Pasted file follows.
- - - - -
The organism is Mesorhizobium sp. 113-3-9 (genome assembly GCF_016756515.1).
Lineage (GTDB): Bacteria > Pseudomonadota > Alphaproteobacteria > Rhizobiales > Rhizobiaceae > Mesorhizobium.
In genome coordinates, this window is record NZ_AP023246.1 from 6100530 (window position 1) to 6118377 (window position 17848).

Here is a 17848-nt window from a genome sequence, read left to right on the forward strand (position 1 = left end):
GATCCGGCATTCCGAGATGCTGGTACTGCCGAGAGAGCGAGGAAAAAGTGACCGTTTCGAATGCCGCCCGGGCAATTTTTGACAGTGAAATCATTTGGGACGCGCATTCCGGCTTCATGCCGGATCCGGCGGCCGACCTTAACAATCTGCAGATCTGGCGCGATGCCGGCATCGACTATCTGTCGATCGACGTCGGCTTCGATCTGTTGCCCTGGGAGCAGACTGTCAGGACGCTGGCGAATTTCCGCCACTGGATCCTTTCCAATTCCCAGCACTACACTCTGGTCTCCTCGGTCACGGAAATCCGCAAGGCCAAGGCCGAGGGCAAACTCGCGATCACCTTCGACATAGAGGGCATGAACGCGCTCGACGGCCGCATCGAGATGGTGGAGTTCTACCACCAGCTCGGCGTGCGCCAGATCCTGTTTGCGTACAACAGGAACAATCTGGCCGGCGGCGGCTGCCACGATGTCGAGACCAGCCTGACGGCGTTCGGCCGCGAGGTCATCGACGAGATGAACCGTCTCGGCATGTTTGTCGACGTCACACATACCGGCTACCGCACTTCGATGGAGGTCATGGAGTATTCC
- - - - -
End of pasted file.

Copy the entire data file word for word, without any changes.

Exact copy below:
The organism is Mesorhizobium sp. 113-3-9 (genome assembly GCF_016756515.1).
Lineage (GTDB): Bacteria > Pseudomonadota > Alphaproteobacteria > Rhizobiales > Rhizobiaceae > Mesorhizobium.
In genome coordinates, this window is record NZ_AP023246.1 from 6100530 (window position 1) to 6118377 (window position 17848).

Here is a 17848-nt window from a genome sequence, read left to right on the forward strand (position 1 = left end):
GATCCGGCATTCCGAGATGCTGGTACTGCCGAGAGAGCGAGGAAAAAGTGACCGTTTCGAATGCCGCCCGGGCAATTTTTGACAGTGAAATCATTTGGGACGCGCATTCCGGCTTCATGCCGGATCCGGCGGCCGACCTTAACAATCTGCAGATCTGGCGCGATGCCGGCATCGACTATCTGTCGATCGACGTCGGCTTCGATCTGTTGCCCTGGGAGCAGACTGTCAGGACGCTGGCGAATTTCCGCCACTGGATCCTTTCCAATTCCCAGCACTACACTCTGGTCTCCTCGGTCACGGAAATCCGCAAGGCCAAGGCCGAGGGCAAACTCGCGATCACCTTCGACATAGAGGGCATGAACGCGCTCGACGGCCGCATCGAGATGGTGGAGTTCTACCACCAGCTCGGCGTGCGCCAGATCCTGTTTGCGTACAACAGGAACAATCTGGCCGGCGGCGGCTGCCACGATGTCGAGACCAGCCTGACGGCGTTCGGCCGCGAGGTCATCGACGAGATGAACCGTCTCGGCATGTTTGTCGACGTCACACATACCGGCTACCGCACTTCGATGGAGGTCATGGAGTATTCC